Prime Minister Robert Mugabe of Zimbabwe yesterday urged the United States to exert "meaningful pressure" on South Africa to cease what he called its "intransigent" opposition to independence for neighboring Namibia.

Speaking to Washington Post editors and reporters at the start of his first official visit here, Mugabe also defended his government's controversial rearrest of six white air force officers acquitted of acts of sabotage. Two of those officers were deported over the weekend.

The prime minister appeared anxious to deflect western criticism of alleged violations of civil and political rights in Zimbabwe, and sought to place its record in the context of internal dissent and external hostility from the white minority regime in South Africa.

Administration officials said they did not expect any surprises during talks scheduled for Mugabe here. He met yesterday with Chester A. Crocker, assistant secretary of state for African affairs, and Secretary of State George P. Shultz and is to meet with President Reagan at the White House this morning.

Mugabe, who led his Zimbabwe African National Union party to power in post-civil war independence elections in 1980, is seen by the United States as a key regional leader with whom it is vital to maintain friendly relations.

"This visit just signifies his importance," one State Department official said.

The attempt to find a peaceful path to independence for Namibia, formerly South-West Africa, which is still ruled by South Africa despite vigorous objections by the United Nations since the 1950s, is a major bone of contention between the United States and Zimbabwe, formerly Rhodesia.

The United States, one of the five western nations that make up the United Nations' so-called "contact group" that is trying to resolve the problem, has linked a Namibian settlement with the withdrawal of Cuban troops from neighboring Angola. The South Africans are more than happy with that demand.

Indirectly attacking the American position, Mugabe told The Post yesterday, "We feel that South Africa has been allowed to be intransigent and we naturally blame the contact group for not having exerted more pressure.

"If the United States wanted to exert meaningful pressure on South Africa, we are confident that South Africa would not continue to be that intransigent," he added. "I believe that if South Africa were spoken to very firmly with threats that the West would not brook any delay on this question, South Africa would proceeed to act positively.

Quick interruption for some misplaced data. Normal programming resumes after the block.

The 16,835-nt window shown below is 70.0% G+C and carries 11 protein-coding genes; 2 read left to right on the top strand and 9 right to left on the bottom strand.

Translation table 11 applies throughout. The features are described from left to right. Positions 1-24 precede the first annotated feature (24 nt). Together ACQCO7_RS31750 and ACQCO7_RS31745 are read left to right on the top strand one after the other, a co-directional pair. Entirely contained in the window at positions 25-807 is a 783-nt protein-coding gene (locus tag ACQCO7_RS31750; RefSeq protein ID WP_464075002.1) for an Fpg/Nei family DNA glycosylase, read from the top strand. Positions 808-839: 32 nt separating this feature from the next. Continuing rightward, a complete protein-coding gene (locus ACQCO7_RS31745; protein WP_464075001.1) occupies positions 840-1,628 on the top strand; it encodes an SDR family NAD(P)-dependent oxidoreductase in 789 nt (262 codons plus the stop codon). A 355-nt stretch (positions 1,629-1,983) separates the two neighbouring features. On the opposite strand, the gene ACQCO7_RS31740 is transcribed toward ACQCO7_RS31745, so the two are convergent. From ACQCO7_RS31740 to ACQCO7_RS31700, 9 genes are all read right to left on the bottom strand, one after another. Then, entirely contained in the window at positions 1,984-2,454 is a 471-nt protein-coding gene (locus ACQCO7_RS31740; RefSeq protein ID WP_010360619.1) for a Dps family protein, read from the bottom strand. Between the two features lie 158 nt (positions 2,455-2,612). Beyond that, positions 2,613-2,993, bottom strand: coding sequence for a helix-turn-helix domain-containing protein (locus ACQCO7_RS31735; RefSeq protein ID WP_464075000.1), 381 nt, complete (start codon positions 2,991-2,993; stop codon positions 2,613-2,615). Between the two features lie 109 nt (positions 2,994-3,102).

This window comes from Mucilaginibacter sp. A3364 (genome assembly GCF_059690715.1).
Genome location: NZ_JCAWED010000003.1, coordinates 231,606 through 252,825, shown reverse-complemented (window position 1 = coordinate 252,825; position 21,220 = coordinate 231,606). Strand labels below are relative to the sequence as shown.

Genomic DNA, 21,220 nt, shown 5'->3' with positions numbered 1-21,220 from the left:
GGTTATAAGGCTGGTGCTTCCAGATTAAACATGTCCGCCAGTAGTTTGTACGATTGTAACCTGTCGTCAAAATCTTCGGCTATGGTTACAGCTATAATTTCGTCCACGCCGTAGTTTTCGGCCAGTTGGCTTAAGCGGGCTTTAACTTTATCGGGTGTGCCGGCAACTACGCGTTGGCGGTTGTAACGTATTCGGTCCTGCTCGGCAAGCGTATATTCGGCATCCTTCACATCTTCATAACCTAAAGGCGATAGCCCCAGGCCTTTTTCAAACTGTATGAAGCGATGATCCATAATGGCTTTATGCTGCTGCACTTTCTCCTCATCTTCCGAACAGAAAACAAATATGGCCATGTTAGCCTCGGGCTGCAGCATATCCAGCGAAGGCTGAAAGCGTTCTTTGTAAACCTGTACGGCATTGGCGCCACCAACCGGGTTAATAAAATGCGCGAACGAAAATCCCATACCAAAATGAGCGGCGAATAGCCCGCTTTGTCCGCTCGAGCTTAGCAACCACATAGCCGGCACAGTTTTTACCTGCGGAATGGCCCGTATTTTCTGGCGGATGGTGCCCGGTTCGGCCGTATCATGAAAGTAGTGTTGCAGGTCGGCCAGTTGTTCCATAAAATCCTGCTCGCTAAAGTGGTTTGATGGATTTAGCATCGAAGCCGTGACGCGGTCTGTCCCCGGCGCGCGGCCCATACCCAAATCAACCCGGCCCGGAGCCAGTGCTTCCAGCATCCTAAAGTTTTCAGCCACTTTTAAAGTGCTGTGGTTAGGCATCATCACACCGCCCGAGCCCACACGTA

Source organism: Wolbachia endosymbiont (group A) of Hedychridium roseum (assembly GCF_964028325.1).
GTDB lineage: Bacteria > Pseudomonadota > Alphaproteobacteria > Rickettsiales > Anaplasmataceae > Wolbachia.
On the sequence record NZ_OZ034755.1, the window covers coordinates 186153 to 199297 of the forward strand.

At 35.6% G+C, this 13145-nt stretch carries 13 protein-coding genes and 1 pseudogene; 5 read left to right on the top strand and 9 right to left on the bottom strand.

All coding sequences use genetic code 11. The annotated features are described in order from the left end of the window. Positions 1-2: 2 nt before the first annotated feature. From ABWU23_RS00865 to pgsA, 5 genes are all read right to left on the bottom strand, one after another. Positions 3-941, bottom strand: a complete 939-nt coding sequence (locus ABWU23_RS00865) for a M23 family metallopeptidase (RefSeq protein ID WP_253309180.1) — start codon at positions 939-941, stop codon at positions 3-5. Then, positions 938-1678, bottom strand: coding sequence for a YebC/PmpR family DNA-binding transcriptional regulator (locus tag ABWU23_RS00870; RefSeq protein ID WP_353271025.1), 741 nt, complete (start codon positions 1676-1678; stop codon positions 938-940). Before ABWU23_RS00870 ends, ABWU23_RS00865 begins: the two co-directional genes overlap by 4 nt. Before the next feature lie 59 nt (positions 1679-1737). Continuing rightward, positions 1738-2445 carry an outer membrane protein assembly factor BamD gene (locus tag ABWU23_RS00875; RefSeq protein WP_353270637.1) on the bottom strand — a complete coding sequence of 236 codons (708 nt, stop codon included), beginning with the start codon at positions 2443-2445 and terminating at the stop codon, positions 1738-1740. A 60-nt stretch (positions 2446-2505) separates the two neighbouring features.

"Our view," Mugabe said of the U.S. linkage policy, "is that as much as we recognize that the United States might feel concerned about the presence of Cubans in Angola that should not be allowed to interfere with resolving the whole question of independence for Namibia."

The Zimbabwean leader was defensive about the rearrest of six white air force officers who were sent back to their cells last week after a judge had dismissed charges that they had plotted to blow up 13 airplanes last year. Two of the officers subsequently were freed and deported last weekend.

A High Court judge acquitted the defendants, all of whom switched to Zimbabwe's armed forces after previously serving the rebel white minority regime of Ian Smith, on the grounds that their signed confessions were extracted through torture and were therefore inadmissible as evidence.

Although they had been cleared, Mugabe said, his government was still convinced of their guilt and links with South Africa.

"We cannot say we cannot exercise our own judgment to determine whether or not someone is a security risk," he said. "Countries which have long achieved their independence and consolidated their security systems sometimes fail to recognize that Zimbabwe is a very young country.

"If people were to look at the fact that even people like Ian Smith, who committed so many atrocities against our people, are free in our country and that they are not being harassed, then they would not accuse us of violating human rights."

Mugabe said that Joshua Nkomo, the opposition leader who returned home last month after fleeing to Britain, was free to organize his Zimbabwe African People's Union for the next elections despite charges that he had previously attemped to overthrow the government.

"He is apparently adjusting now," Mugabe said, "but finds that he has marred his own image . . . . He is a free man. We haven't proscribed his organization, but I wonder how many countries would have behaved as we have done."

The Zimbabwean premier is also to meet here with Peter McPherson, administrator of the Agency for International Development, and with the House Foreign Affairs Committee and invited members of the Senate before continuing on to Canada.